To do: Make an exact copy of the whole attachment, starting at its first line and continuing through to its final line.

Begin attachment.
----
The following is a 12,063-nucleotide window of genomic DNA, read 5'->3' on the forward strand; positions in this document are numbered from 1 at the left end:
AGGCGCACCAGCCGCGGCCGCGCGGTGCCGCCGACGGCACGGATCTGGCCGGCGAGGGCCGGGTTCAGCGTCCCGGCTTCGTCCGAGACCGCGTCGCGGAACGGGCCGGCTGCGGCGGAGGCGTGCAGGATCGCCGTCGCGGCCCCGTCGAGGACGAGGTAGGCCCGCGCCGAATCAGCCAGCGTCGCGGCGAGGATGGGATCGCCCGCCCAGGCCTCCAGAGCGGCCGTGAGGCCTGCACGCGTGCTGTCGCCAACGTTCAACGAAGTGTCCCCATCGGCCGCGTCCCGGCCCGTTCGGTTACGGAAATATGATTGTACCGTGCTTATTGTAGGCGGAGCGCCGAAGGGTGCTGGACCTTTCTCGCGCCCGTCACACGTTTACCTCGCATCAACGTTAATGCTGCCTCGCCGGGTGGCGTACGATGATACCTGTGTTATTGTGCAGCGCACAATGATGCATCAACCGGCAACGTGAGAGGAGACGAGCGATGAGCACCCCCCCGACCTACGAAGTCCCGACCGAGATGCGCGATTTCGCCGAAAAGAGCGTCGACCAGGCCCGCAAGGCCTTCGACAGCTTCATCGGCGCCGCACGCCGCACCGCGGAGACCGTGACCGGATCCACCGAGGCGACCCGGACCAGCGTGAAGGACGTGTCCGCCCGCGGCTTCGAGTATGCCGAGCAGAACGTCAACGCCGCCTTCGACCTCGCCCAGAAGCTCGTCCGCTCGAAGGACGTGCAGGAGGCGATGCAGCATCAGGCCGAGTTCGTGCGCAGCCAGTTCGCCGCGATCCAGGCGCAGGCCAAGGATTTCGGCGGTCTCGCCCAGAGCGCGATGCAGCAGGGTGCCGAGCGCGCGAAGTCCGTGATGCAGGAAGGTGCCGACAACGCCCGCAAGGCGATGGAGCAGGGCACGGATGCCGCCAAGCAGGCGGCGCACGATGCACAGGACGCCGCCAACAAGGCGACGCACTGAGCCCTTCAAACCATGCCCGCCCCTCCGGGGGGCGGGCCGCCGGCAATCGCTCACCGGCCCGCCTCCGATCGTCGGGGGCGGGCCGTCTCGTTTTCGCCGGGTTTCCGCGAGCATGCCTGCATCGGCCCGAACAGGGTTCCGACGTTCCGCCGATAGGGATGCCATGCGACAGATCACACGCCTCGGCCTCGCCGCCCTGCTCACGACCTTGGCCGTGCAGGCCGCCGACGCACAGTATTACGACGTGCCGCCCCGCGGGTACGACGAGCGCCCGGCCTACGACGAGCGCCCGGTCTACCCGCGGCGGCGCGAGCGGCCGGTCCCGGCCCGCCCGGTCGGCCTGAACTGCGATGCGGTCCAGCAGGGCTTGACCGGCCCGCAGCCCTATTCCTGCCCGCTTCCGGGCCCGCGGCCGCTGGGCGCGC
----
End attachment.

The following is a 12,063-nucleotide window of genomic DNA, read 5'->3' on the forward strand; positions in this document are numbered from 1 at the left end:
AGGCGCACCAGCCGCGGCCGCGCGGTGCCGCCGACGGCACGGATCTGGCCGGCGAGGGCCGGGTTCAGCGTCCCGGCTTCGTCCGAGACCGCGTCGCGGAACGGGCCGGCTGCGGCGGAGGCGTGCAGGATCGCCGTCGCGGCCCCGTCGAGGACGAGGTAGGCCCGCGCCGAATCAGCCAGCGTCGCGGCGAGGATGGGATCGCCCGCCCAGGCCTCCAGAGCGGCCGTGAGGCCTGCACGCGTGCTGTCGCCAACGTTCAACGAAGTGTCCCCATCGGCCGCGTCCCGGCCCGTTCGGTTACGGAAATATGATTGTACCGTGCTTATTGTAGGCGGAGCGCCGAAGGGTGCTGGACCTTTCTCGCGCCCGTCACACGTTTACCTCGCATCAACGTTAATGCTGCCTCGCCGGGTGGCGTACGATGATACCTGTGTTATTGTGCAGCGCACAATGATGCATCAACCGGCAACGTGAGAGGAGACGAGCGATGAGCACCCCCCCGACCTACGAAGTCCCGACCGAGATGCGCGATTTCGCCGAAAAGAGCGTCGACCAGGCCCGCAAGGCCTTCGACAGCTTCATCGGCGCCGCACGCCGCACCGCGGAGACCGTGACCGGATCCACCGAGGCGACCCGGACCAGCGTGAAGGACGTGTCCGCCCGCGGCTTCGAGTATGCCGAGCAGAACGTCAACGCCGCCTTCGACCTCGCCCAGAAGCTCGTCCGCTCGAAGGACGTGCAGGAGGCGATGCAGCATCAGGCCGAGTTCGTGCGCAGCCAGTTCGCCGCGATCCAGGCGCAGGCCAAGGATTTCGGCGGTCTCGCCCAGAGCGCGATGCAGCAGGGTGCCGAGCGCGCGAAGTCCGTGATGCAGGAAGGTGCCGACAACGCCCGCAAGGCGATGGAGCAGGGCACGGATGCCGCCAAGCAGGCGGCGCACGATGCACAGGACGCCGCCAACAAGGCGACGCACTGAGCCCTTCAAACCATGCCCGCCCCTCCGGGGGGCGGGCCGCCGGCAATCGCTCACCGGCCCGCCTCCGATCGTCGGGGGCGGGCCGTCTCGTTTTCGCCGGGTTTCCGCGAGCATGCCTGCATCGGCCCGAACAGGGTTCCGACGTTCCGCCGATAGGGATGCCATGCGACAGATCACACGCCTCGGCCTCGCCGCCCTGCTCACGACCTTGGCCGTGCAGGCCGCCGACGCACAGTATTACGACGTGCCGCCCCGCGGGTACGACGAGCGCCCGGCCTACGACGAGCGCCCGGTCTACCCGCGGCGGCGCGAGCGGCCGGTCCCGGCCCGCCCGGTCGGCCTGAACTGCGATGCGGTCCAGCAGGGCTTGACCGGCCCGCAGCCCTATTCCTGCCCGCTTCCGGGCCCGCGGCCGCTGGGCGCGC